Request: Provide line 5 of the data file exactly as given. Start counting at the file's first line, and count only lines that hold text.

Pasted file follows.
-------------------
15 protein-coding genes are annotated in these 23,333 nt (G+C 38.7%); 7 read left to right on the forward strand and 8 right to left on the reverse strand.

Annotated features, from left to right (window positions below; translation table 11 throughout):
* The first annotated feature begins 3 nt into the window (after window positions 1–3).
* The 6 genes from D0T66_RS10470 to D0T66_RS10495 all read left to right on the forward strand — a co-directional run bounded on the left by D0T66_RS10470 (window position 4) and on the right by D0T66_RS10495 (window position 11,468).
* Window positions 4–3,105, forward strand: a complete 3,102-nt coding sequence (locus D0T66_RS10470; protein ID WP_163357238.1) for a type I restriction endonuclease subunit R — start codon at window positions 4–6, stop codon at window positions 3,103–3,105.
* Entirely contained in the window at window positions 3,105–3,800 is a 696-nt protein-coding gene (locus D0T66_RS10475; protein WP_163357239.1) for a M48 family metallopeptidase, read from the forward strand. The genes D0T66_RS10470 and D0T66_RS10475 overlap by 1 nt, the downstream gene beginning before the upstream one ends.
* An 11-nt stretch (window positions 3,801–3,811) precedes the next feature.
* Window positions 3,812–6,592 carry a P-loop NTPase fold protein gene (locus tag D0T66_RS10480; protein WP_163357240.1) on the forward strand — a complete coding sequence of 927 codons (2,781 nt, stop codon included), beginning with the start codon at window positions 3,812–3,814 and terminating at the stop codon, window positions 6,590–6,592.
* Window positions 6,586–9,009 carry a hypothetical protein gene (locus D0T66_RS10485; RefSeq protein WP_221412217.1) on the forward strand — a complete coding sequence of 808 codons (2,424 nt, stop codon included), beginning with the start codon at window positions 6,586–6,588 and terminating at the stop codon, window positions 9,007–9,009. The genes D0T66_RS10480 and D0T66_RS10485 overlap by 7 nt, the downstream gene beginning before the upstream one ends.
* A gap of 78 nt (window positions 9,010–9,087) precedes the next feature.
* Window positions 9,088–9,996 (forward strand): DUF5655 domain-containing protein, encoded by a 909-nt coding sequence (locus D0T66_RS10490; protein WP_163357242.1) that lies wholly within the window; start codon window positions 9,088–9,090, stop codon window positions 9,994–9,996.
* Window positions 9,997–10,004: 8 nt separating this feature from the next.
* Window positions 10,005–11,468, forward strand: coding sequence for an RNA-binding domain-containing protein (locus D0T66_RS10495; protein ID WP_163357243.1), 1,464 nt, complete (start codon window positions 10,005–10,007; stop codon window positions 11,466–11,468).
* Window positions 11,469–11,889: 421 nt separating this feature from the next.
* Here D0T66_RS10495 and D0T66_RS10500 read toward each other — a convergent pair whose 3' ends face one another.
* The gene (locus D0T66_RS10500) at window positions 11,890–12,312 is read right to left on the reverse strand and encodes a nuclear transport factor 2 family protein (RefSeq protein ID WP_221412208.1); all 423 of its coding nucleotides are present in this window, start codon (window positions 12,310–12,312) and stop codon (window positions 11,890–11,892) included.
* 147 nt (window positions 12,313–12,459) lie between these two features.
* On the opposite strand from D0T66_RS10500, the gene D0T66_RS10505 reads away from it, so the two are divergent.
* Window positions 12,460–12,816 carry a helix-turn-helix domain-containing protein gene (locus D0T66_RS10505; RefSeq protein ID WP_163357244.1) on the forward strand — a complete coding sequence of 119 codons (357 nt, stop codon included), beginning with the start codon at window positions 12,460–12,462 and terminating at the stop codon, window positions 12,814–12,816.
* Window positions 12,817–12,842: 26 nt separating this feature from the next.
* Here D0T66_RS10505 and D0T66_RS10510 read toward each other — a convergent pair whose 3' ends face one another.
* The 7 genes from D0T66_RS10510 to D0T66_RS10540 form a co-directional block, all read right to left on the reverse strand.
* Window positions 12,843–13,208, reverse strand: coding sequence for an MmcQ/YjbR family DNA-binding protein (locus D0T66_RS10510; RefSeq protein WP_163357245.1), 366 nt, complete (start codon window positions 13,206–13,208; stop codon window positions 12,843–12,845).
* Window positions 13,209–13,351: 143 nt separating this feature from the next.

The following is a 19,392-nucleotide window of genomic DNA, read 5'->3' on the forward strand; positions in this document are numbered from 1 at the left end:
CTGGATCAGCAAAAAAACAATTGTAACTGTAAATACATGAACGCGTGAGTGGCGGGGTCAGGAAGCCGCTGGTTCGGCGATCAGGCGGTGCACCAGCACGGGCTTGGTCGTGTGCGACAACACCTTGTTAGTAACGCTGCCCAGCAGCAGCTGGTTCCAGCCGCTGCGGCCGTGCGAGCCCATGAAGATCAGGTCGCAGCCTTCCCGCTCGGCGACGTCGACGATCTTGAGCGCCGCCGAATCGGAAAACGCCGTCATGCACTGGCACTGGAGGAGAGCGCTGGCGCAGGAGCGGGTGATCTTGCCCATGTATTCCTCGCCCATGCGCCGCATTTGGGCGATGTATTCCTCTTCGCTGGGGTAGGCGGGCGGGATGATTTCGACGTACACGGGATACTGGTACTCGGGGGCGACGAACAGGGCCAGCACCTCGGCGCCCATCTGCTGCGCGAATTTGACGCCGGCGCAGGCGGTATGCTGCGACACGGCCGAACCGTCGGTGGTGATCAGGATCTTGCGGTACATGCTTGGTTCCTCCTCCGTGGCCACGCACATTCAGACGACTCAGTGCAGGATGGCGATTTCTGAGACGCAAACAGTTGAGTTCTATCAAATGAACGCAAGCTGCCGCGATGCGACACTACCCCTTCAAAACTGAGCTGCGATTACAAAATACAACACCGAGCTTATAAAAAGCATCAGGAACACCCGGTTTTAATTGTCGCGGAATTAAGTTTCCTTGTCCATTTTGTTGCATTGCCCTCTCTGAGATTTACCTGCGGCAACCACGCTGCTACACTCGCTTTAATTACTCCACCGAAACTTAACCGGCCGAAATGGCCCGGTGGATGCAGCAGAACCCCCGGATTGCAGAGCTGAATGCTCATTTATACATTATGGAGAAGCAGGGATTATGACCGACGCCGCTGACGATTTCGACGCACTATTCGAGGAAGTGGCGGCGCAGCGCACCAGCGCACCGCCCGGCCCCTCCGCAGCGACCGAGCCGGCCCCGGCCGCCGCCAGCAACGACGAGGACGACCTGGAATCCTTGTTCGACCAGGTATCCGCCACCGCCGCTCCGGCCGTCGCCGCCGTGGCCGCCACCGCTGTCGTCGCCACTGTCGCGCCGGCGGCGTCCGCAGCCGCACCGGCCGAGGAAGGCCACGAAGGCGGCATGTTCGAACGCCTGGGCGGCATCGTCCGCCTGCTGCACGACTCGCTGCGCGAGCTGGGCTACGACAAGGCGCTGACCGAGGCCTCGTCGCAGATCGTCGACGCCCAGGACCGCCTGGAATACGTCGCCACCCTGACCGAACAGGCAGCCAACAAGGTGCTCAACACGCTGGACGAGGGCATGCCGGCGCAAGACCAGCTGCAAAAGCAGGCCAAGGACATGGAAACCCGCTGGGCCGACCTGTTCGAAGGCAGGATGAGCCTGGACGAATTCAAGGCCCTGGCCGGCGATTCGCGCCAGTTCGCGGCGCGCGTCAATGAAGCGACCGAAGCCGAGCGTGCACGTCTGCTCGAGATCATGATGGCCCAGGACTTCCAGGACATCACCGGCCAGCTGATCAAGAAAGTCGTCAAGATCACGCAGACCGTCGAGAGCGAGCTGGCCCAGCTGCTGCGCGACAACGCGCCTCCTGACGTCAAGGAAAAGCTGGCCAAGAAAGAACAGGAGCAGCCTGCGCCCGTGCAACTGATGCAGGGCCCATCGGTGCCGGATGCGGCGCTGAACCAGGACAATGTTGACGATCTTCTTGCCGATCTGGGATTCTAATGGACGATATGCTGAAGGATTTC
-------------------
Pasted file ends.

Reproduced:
* Window positions 4–3,105, forward strand: a complete 3,102-nt coding sequence (locus D0T66_RS10470; protein ID WP_163357238.1) for a type I restriction endonuclease subunit R — start codon at window positions 4–6, stop codon at window positions 3,103–3,105.